2E. Is another entity, such as the state, required to create an improvement plan for a low-performing school?

Twenty-seven states and the District of Columbia hold the low-performing school responsible for developing the initial improvement plan. If the school continues to be low-performing, ten states require another entity to create an improvement plan and eight states require another entity to assist in the developent of an improvement plan. Five states require the state, the district or the county board to create the plan.

Information on why this issue matters is available through this link.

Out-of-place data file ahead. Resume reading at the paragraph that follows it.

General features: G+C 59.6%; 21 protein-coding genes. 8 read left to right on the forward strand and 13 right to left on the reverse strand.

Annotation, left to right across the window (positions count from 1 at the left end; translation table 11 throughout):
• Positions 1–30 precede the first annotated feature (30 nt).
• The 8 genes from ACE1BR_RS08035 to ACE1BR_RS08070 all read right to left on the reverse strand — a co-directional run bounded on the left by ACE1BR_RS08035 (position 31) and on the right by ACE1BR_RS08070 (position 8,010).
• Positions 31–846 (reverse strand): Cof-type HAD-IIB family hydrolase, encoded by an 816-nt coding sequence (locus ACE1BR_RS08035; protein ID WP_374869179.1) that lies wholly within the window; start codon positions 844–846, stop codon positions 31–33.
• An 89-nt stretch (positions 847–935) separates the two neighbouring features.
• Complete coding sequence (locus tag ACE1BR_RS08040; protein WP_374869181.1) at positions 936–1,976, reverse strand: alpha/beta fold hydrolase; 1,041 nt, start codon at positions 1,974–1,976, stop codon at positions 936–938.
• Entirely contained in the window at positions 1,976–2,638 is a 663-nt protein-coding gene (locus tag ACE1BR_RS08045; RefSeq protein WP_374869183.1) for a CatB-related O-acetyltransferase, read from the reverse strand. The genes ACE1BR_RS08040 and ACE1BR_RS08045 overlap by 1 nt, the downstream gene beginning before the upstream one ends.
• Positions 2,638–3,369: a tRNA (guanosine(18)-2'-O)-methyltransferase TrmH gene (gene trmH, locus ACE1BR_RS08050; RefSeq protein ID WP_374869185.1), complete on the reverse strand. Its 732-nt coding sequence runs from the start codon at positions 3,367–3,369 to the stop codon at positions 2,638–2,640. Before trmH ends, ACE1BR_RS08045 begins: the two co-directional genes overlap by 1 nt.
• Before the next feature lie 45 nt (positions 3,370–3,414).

3. Sanctions

3A. Does the state have the authority to place a school on probation?

Currently, 19 states have this authority.

3B. Does the state have the authority to remove a low-performing school's accreditation?

Twenty-two states have the authority to remove accreditation.

3C. Does the state have the authority to reconstitute staff?

At present, 43 states can use reconstitution in an effort to not only raise student achievement but also to improve the climate of the school.

3D. Does the state have the authority to reopen the school as a public charter school?

Twenty-two states allow low-performing schools to be closed and reopened as public charter schools.

3E. Does the state have the authority to take over the school?

Twenty-nine states are able to take over a low-performing school.

3F. Does the state have the authority to contract with an outside entity to operate the school?